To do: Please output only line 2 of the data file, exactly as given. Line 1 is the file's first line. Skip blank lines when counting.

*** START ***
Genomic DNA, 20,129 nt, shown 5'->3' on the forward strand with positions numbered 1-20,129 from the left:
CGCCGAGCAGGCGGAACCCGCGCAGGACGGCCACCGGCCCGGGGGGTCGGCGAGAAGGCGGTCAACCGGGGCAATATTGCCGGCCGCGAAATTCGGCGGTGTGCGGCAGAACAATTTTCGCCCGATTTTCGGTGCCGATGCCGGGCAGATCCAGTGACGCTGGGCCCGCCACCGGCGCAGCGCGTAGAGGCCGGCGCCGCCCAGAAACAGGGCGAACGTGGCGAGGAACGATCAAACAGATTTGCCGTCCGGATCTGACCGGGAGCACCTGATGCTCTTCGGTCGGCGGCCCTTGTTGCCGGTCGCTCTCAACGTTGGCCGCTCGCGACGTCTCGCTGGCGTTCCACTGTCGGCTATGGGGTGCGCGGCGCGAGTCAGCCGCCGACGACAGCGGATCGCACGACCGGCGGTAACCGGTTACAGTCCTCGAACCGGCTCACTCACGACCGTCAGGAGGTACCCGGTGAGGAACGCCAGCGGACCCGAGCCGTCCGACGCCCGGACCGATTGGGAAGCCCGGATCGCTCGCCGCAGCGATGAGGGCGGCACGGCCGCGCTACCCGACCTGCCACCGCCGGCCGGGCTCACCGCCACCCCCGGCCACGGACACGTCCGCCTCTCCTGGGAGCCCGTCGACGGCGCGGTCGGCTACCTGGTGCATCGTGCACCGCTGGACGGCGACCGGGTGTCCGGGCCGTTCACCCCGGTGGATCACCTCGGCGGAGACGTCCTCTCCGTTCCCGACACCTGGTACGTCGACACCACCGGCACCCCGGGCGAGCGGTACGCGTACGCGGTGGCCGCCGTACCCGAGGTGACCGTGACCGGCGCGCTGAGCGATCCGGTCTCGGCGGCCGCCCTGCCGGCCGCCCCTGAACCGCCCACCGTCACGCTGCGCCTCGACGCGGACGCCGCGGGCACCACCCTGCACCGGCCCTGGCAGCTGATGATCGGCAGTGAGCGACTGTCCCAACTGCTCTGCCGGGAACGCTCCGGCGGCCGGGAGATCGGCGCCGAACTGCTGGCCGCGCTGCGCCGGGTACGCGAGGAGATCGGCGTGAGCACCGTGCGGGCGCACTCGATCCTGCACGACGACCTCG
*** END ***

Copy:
CGCCGAGCAGGCGGAACCCGCGCAGGACGGCCACCGGCCCGGGGGGTCGGCGAGAAGGCGGTCAACCGGGGCAATATTGCCGGCCGCGAAATTCGGCGGTGTGCGGCAGAACAATTTTCGCCCGATTTTCGGTGCCGATGCCGGGCAGATCCAGTGACGCTGGGCCCGCCACCGGCGCAGCGCGTAGAGGCCGGCGCCGCCCAGAAACAGGGCGAACGTGGCGAGGAACGATCAAACAGATTTGCCGTCCGGATCTGACCGGGAGCACCTGATGCTCTTCGGTCGGCGGCCCTTGTTGCCGGTCGCTCTCAACGTTGGCCGCTCGCGACGTCTCGCTGGCGTTCCACTGTCGGCTATGGGGTGCGCGGCGCGAGTCAGCCGCCGACGACAGCGGATCGCACGACCGGCGGTAACCGGTTACAGTCCTCGAACCGGCTCACTCACGACCGTCAGGAGGTACCCGGTGAGGAACGCCAGCGGACCCGAGCCGTCCGACGCCCGGACCGATTGGGAAGCCCGGATCGCTCGCCGCAGCGATGAGGGCGGCACGGCCGCGCTACCCGACCTGCCACCGCCGGCCGGGCTCACCGCCACCCCCGGCCACGGACACGTCCGCCTCTCCTGGGAGCCCGTCGACGGCGCGGTCGGCTACCTGGTGCATCGTGCACCGCTGGACGGCGACCGGGTGTCCGGGCCGTTCACCCCGGTGGATCACCTCGGCGGAGACGTCCTCTCCGTTCCCGACACCTGGTACGTCGACACCACCGGCACCCCGGGCGAGCGGTACGCGTACGCGGTGGCCGCCGTACCCGAGGTGACCGTGACCGGCGCGCTGAGCGATCCGGTCTCGGCGGCCGCCCTGCCGGCCGCCCCTGAACCGCCCACCGTCACGCTGCGCCTCGACGCGGACGCCGCGGGCACCACCCTGCACCGGCCCTGGCAGCTGATGATCGGCAGTGAGCGACTGTCCCAACTGCTCTGCCGGGAACGCTCCGGCGGCCGGGAGATCGGCGCCGAACTGCTGGCCGCGCTGCGCCGGGTACGCGAGGAGATCGGCGTGAGCACCGTGCGGGCGCACTCGATCCTGCACGACGACCTCG